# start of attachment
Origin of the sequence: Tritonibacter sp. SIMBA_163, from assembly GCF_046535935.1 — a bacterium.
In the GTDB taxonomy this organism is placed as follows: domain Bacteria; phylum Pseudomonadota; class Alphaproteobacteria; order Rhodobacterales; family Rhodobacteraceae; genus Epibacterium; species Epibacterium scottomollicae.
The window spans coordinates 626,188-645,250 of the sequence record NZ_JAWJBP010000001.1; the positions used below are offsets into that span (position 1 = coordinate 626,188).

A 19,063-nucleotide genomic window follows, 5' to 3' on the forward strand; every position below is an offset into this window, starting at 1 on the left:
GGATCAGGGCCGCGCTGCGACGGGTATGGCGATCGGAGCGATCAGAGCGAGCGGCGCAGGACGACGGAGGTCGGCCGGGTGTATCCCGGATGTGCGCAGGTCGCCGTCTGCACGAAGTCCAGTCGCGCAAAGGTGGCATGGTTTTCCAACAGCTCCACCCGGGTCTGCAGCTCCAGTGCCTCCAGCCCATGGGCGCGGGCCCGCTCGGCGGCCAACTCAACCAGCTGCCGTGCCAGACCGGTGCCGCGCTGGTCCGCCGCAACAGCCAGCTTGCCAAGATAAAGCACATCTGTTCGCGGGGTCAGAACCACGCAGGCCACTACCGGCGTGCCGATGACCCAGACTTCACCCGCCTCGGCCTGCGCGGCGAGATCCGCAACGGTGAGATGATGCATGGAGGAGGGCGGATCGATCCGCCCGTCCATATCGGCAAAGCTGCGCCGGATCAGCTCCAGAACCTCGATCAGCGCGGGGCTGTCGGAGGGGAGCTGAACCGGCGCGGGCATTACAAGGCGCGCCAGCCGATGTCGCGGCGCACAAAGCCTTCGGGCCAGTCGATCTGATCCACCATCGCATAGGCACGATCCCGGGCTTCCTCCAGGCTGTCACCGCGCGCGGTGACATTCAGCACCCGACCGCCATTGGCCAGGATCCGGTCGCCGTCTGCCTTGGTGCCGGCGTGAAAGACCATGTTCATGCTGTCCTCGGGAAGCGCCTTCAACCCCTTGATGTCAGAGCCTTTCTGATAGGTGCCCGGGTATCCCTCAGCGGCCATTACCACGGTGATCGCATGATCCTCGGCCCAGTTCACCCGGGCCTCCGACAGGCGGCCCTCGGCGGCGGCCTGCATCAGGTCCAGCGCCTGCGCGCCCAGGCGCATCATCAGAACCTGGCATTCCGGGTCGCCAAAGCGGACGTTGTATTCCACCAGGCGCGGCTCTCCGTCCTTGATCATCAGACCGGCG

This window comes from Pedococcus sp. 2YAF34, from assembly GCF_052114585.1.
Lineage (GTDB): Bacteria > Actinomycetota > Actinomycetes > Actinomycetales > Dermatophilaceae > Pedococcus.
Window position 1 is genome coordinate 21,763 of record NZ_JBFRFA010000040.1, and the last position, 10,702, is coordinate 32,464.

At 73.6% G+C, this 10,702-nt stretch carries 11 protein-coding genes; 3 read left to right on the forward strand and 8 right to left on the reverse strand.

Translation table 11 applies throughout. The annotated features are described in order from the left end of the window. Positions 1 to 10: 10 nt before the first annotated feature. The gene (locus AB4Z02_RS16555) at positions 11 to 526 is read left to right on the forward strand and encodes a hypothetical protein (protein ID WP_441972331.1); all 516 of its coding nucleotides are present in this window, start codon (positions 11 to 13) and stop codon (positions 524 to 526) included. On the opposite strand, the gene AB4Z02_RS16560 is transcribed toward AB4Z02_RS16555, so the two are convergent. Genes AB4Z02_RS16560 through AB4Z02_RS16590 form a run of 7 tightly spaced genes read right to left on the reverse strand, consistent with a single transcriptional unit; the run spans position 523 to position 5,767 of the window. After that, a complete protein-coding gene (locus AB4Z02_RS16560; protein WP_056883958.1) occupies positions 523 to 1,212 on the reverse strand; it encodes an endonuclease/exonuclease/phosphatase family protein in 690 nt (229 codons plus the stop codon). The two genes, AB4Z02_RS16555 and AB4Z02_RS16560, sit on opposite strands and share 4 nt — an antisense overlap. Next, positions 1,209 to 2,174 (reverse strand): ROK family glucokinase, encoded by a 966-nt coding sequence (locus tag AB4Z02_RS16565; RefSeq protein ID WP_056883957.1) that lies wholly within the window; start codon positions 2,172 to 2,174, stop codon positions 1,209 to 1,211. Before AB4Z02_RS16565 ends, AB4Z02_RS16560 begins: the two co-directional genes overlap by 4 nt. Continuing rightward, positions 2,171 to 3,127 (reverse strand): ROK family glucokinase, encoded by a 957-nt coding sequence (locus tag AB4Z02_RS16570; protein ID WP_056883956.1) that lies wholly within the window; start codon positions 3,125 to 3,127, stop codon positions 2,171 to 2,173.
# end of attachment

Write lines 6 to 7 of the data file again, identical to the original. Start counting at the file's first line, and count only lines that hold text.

This window comes from Pedococcus sp. 2YAF34, from assembly GCF_052114585.1.
Lineage (GTDB): Bacteria > Actinomycetota > Actinomycetes > Actinomycetales > Dermatophilaceae > Pedococcus.